100-ball cricket: New short-form competition confirmed by ECB

100-ball cricket was trialled behind closed doors at Trent Bridge in September
100-ball cricket was trialled behind closed doors at Trent Bridge in September

The England & Wales Cricket Board have confirmed that their new competition in 2020 will be 100 balls a side.

The format will be made up of ten 10-ball overs, which can be bowled by one or two bowlers, in clutches of either five or 10 consecutive balls.

Trialled at Trent Bridge in September, it has been introduced as part of a new ECB five-year strategy for the game.

"The strategy we have created will give the whole game clear priorities," said ECB chief executive Tom Harrison.

"The game has made huge progress this year, through collaboration, constructive debate and a volume of detailed discussion.

"The outcomes for all of this combined work are vital for the growth and sustainability of cricket, at all levels, in England and Wales."

The full strategy for 2020-24 will be unveiled in January 2019, and is expected to include a revamp of cricket at Minor Counties level.

The 100-ball format was proposed in April as a way to attract new audiences to the game, largely by ensuring it gets shown on terrestrial television - and is viewed by a wider, potentially new audience.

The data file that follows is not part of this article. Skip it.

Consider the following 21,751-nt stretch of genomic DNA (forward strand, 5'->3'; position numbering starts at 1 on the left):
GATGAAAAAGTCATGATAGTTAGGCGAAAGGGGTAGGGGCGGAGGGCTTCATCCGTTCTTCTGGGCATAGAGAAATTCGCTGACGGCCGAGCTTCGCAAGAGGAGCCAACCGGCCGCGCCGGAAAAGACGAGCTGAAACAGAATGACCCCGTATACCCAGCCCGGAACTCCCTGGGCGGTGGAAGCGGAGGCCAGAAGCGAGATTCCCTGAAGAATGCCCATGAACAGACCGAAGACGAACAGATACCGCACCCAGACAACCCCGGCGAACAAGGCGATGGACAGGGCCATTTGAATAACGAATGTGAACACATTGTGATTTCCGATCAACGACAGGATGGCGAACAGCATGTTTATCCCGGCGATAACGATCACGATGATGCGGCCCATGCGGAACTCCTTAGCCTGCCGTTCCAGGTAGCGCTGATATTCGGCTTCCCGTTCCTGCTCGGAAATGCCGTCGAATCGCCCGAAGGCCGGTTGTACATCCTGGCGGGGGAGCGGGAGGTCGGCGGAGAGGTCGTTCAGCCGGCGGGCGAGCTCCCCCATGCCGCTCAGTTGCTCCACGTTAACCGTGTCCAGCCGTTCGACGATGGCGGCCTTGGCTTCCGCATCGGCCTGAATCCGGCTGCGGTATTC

It has already been taken up at club level in the Midlands, where Warwickshire sides will take part in a competition as early as 2019.

The ECB Board have also agreed a new structure for the county competitions, which will see the County Championship feature a 10-team Division One from 2020.

Overseas players will also not be allowed to play in the One-Day Cup, which will run alongside the new competition.

PCA response to ECB strategy

Professional Cricketers' Association chief executive David Leatherdale says negotiations are still ongoing regarding the ECB's five-year strategy.

He said: "We contacted all players earlier this week to provide an update on the County Partnership Agreementexternal-link and other areas of negotiation regarding the players' rights.

"From the start of negotiations, we outlined four non-negotiable principles in the domestic discussions with the ECB: the salary collar must rise, the salary cap must rise, the minimum wage must rise and every professional player, men and women, must benefit.

"We are negotiating on all of these areas and have made substantial progress across all, but not without challenge. Engagement with the ECB and counties has been positive to this point but there are still a number of significant areas to agree."


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